Its appearance, together with the Armor Glass demonstration that ended with the Cybertruck’s driver’s side windows getting cracked, resulted in the futuristic vehicle becoming a meme overnight. Tesla fans learned to love it, and critics made sure to point out how strange and ugly it looked. But amidst all the memes about the Cybertruck’s looks and its failed Armor Glass demonstration lay something notable—Tesla’s all-electric pickup truck had some serious specs.
While the Cybertruck’s looks were amusing to critics, its specs were very real, and most of all, it was cheap for the features that it offers. Starting at less than $40,000 and capable of towing 14,000 pounds, it was a threat to the status quo, especially as it could become attractive to businesses and people who value low operating costs and a rapid return of investment. After all, Tesla may be known for its delays, but the company never overpromises on its vehicles’ capabilities.
An accelerated shift
Something seemed to change after the Cybertruck was unveiled. Just months after the Cybertruck’s launch, GM revealed its Ultium batteries, which was announced together with a number of new all-electric models. By October 2020, GMC launched the Hummer EV, a gargantuan all-electric pickup truck designed for serious off-roading. GM may never admit it, but signs pointed to the Hummer EV’s development being rushed. The automaker unveiled the vehicle with a CGI video and a prototype that barely moved.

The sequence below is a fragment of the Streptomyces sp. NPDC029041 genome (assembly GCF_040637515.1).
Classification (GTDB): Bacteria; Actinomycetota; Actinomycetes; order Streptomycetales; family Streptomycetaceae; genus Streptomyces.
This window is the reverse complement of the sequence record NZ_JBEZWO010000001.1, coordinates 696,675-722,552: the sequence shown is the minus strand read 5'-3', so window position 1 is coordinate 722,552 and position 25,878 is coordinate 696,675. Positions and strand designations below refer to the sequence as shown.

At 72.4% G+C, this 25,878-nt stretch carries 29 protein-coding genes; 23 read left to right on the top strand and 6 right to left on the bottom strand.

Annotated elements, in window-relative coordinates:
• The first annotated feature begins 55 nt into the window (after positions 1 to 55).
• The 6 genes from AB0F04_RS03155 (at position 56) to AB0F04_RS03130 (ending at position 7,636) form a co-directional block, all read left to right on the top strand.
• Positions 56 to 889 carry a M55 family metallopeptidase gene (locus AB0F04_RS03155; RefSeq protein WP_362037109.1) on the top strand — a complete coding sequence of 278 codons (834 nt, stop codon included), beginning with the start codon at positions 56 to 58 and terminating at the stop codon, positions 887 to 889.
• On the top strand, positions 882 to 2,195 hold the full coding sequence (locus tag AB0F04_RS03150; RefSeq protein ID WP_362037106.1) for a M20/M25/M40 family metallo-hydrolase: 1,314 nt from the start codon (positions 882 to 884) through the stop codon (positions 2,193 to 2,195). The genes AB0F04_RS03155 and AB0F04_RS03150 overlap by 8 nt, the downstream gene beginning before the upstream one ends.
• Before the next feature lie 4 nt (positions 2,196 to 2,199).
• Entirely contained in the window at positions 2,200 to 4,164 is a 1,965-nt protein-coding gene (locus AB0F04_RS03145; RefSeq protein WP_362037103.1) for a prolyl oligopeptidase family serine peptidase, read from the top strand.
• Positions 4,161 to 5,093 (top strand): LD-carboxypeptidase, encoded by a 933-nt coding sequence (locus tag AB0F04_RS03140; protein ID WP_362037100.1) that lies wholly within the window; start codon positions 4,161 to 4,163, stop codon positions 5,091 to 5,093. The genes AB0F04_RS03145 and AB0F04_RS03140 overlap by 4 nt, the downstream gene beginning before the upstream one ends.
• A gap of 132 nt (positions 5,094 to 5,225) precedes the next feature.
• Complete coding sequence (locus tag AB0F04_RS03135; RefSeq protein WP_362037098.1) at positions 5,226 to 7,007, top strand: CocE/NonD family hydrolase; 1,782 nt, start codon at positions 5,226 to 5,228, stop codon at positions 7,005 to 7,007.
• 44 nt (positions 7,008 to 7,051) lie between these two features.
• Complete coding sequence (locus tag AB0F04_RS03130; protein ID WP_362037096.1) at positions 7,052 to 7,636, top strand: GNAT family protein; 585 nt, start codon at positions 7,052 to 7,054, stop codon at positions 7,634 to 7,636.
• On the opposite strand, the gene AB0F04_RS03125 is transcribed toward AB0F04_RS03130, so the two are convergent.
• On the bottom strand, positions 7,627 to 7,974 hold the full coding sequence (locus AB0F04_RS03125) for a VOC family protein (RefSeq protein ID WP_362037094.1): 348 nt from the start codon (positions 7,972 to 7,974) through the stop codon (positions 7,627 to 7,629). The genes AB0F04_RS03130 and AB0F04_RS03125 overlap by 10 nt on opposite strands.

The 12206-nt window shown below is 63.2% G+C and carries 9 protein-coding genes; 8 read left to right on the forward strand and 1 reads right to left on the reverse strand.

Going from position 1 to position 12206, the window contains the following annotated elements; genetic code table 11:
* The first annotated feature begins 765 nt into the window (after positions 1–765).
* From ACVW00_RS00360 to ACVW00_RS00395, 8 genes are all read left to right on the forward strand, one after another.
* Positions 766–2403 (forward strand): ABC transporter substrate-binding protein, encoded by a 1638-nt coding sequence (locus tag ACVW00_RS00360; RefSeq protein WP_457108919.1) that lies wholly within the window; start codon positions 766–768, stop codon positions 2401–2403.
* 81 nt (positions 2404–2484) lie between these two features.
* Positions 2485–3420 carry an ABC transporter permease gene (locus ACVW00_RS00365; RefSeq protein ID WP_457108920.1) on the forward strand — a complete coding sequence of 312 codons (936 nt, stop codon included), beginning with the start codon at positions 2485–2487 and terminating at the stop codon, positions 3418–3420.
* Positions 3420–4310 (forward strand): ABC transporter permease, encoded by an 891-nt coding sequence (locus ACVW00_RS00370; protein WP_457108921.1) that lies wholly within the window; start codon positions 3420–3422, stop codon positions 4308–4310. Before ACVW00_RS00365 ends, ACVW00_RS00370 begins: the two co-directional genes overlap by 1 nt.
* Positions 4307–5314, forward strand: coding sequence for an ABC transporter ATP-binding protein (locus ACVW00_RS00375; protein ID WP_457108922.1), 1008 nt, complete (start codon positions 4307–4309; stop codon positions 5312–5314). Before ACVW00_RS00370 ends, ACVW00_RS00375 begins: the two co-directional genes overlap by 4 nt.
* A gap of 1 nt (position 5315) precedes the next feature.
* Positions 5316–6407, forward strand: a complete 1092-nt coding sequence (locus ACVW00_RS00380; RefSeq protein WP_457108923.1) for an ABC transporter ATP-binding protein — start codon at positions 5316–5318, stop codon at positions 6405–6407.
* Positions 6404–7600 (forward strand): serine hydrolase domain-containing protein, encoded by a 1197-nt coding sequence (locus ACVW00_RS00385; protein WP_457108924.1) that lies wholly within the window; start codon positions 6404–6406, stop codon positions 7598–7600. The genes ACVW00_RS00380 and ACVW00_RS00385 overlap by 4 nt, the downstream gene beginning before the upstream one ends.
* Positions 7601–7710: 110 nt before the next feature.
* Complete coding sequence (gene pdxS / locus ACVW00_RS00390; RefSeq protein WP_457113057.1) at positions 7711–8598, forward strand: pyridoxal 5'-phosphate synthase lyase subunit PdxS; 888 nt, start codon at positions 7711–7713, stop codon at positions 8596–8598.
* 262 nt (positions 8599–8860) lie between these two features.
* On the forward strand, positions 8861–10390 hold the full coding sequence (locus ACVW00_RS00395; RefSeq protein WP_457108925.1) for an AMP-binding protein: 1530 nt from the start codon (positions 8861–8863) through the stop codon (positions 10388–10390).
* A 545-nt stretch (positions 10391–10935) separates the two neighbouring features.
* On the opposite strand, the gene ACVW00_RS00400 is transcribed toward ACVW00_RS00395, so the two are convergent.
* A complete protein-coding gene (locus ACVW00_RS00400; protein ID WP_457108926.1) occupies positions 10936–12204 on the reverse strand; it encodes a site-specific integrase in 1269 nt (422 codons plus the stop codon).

This was very different from the strategy of Tesla and Rivian, of course, both of whom unveiled fully-working trucks. Tesla even had the Cybertruck take attendees for a test ride for several hours following its unveiling. GM Chief Engineer Al Oppenheiser admitted as such in a statement to EV publication Green Car Reports. Oppenheiser revealed that the Hummer EV was only 18 months into its development cycle when it was unveiled, which was a very short time for a legacy automaker.
“Interestingly enough, we don’t have a vehicle yet. We’re building our first test vehicle as we speak; the vehicle you see in the video is our display vehicle,” he said. GM, of course, eventually started demonstrating the Hummer EV’s capabilities in real-life settings later on. But by then, it was practically evident that the automaker was moving as fast as it could to enter the all-electric pickup truck market with a competitive edge.
Ford seemed to have accelerated its battery-electric truck program as well, and now the Ford F-150 Lightning is here. And unlike the Hummer EV, it seems to be ready to go. The Rouge facility seems ready to produce the vehicle, though the ongoing chip shortage is still looming in the background. There’s also the issue of securing enough batteries for the vehicle, considering that the F-150 is expected to demand equally large battery packs to hit its targeted 300 miles of range.
Overall, it appears that the rush is now on to produce the first mainstream electric pickup truck. And so far, it appears that the battle will be waged by the Ford F-150 Lightning and the Tesla Cybertruck, considering their comparable starting prices. But while the F-150 Lightning loses out in key features such as range and towing capacity, it does have the pedigree and reputation of a tried and tested pickup brand and a design that is as conventional as it is comfortable. And that, ultimately, could be a trump card for the electric revolution as a whole.
The battle is on for America’s most popular automotive segment.